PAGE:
On West Sixth Street, Bess Bistro is one of the most romantic restaurants in the city. Housed in a beautifully renovated bank vault, the intimate experience starts when you enter down a flight of stairs down beneath West Sixth Street. The warm lighting, beautiful exposed stone walls, glittering chandeliers, and cozy booths make the Bess Bistro experience both welcoming and intimate. Bess is owned by Sandra Bullock, but this is no scenester celebrity watching spot.  Instead, at Bess, the experience is all about feel-good food with an upscale twist and a warm, inviting ambiance.  The food is Southern comfort with a French flair. Start your meal with a bubbly Bess Cocktail, and I highly recommend sharing the divine macaroni and cheese (it’s reliably a crowd-pleaser).

Photo by Bite of Austin

West of downtown near Lake Austin is Fabi + Rosi.  This hidden gem is nestled in a beautifully renovated bungalow that exudes charm and warmth. With its glittering chandeliers and glass bubbles dangling from the ceiling to its dark walls to its white leather accents, Fabi + Rosi is at once sleek, modern, and a bit whimsical. The place oozes romance. The kitchen whips up European classics with a modern twist. The food draws from a variety of European influences.  The escargots, schnitzel and spätzle, and duck confit are standouts. Champagne lovers should note that on Thursdays, all bubbly is half price. Check out a detailed blog post about Fabi + Rosi here.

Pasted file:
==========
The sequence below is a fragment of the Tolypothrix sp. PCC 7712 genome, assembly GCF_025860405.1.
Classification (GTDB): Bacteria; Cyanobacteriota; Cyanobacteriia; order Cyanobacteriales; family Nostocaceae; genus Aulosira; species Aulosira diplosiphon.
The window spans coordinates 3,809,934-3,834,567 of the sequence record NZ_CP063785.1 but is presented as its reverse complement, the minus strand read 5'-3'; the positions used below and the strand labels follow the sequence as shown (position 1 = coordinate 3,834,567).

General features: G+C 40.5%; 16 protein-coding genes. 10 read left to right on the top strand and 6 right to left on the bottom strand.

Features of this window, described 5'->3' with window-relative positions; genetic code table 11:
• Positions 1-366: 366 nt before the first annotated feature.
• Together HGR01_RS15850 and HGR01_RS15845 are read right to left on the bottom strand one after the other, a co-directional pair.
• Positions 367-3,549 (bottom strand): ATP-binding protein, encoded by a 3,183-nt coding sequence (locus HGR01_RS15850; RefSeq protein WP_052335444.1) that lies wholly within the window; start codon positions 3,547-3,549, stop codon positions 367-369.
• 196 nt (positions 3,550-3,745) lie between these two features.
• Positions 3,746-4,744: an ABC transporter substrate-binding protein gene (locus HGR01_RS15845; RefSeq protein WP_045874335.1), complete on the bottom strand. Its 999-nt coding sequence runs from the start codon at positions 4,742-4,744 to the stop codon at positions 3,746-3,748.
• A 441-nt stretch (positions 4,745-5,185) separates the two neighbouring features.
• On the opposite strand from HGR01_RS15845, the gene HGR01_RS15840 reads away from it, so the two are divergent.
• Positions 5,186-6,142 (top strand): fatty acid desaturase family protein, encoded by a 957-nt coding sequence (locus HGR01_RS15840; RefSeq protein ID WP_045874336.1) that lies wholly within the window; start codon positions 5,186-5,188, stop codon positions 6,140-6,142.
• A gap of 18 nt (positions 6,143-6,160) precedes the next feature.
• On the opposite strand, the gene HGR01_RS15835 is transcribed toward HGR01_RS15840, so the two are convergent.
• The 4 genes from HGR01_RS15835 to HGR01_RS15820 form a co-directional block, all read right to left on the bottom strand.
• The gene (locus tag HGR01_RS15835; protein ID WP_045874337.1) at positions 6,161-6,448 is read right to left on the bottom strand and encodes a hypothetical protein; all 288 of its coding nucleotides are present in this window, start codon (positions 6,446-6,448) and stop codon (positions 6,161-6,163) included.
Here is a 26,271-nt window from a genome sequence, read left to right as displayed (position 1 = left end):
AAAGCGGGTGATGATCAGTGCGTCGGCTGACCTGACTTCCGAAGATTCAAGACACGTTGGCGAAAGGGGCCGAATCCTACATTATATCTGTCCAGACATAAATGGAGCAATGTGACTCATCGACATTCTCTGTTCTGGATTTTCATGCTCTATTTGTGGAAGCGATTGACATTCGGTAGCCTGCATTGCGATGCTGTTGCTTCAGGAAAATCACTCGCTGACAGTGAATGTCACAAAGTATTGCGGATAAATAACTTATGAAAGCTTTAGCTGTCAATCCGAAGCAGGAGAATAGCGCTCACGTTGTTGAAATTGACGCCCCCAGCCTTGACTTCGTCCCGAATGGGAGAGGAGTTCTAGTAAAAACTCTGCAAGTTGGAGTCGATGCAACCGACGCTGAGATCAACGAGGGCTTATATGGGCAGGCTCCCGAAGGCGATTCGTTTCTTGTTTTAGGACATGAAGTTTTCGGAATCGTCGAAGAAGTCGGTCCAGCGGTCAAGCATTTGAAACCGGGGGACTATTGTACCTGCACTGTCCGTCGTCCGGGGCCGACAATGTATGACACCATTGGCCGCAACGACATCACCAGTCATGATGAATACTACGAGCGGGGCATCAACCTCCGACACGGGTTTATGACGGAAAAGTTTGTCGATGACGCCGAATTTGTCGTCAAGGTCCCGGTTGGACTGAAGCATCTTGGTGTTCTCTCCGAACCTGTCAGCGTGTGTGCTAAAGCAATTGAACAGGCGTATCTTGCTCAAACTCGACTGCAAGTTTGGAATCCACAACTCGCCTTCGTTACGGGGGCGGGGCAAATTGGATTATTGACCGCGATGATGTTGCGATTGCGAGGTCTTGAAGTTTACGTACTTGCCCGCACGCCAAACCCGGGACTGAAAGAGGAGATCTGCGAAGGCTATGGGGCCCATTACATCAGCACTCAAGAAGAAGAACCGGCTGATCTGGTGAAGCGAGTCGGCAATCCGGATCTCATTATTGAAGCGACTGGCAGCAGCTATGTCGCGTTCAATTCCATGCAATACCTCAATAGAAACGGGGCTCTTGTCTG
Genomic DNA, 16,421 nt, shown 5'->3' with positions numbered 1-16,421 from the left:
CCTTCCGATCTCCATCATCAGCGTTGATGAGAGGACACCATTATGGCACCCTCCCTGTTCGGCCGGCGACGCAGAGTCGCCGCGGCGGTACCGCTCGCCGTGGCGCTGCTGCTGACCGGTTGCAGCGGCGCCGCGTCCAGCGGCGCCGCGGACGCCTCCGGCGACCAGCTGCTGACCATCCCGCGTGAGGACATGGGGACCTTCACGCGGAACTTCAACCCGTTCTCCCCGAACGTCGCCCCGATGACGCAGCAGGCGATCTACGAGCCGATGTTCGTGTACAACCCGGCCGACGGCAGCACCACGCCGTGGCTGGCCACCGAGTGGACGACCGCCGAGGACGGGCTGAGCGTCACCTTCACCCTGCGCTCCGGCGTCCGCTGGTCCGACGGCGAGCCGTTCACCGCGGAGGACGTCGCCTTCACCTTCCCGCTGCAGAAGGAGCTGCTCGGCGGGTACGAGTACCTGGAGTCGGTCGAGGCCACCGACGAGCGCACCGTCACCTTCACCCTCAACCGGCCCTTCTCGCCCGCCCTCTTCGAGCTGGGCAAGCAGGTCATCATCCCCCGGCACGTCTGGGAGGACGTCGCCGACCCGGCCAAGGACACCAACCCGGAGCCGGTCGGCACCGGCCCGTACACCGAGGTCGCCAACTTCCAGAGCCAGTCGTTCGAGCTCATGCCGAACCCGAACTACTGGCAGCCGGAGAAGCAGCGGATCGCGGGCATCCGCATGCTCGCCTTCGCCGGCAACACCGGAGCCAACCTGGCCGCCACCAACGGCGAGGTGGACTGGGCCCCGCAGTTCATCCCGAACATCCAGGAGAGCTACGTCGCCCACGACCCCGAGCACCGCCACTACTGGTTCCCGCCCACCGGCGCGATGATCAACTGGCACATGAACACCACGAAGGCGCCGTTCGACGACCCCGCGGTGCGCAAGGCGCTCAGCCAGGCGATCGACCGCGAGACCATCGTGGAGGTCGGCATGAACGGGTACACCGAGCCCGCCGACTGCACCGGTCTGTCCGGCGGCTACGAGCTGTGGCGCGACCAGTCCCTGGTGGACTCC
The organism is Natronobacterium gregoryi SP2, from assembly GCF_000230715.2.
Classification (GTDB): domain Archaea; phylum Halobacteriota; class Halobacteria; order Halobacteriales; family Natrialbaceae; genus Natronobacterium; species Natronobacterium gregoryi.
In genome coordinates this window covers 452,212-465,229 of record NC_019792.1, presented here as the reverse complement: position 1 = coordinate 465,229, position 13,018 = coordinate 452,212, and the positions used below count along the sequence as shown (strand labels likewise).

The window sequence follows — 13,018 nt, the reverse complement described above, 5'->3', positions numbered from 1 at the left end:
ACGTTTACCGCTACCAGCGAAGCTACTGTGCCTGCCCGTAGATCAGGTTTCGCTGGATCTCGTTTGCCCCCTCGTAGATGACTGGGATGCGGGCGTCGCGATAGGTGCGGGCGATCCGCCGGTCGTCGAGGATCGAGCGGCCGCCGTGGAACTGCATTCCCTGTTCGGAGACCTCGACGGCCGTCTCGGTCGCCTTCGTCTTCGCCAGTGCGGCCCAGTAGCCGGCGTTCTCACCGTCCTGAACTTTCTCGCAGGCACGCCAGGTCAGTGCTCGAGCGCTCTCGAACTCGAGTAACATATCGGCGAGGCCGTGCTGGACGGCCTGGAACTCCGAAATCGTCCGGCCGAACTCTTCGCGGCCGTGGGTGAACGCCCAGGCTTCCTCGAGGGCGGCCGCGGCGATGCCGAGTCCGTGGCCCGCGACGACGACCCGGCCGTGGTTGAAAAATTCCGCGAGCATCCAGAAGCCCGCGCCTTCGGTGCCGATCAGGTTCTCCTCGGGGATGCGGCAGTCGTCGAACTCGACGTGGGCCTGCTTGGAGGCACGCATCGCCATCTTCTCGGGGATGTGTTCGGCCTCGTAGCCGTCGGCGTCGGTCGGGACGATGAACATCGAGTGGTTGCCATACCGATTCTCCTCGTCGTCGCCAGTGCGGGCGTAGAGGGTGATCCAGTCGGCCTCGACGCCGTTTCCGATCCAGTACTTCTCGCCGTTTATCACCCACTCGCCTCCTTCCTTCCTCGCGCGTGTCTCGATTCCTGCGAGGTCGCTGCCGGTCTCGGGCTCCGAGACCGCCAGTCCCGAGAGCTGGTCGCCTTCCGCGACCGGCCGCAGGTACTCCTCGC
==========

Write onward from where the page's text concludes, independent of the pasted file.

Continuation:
Just east of I-35 on 11th Street, is an unassuming French spot called Blue Dahlia Bistro. This casual spot serves up French favorites including Salade Niçoise, cassoulet, and coq au vin, but with unexpected spins (ratatouille with Israeli couscous). The menu also includes an impressive range of tartines, breakfast offerings all day (including a French favorite, chocolate croissants).  Blue Dahlia offers a number of vegetarian and gluten-free options.  Blue Dahlia plans to open a second location in the Westlake area on Bee Caves Road this year.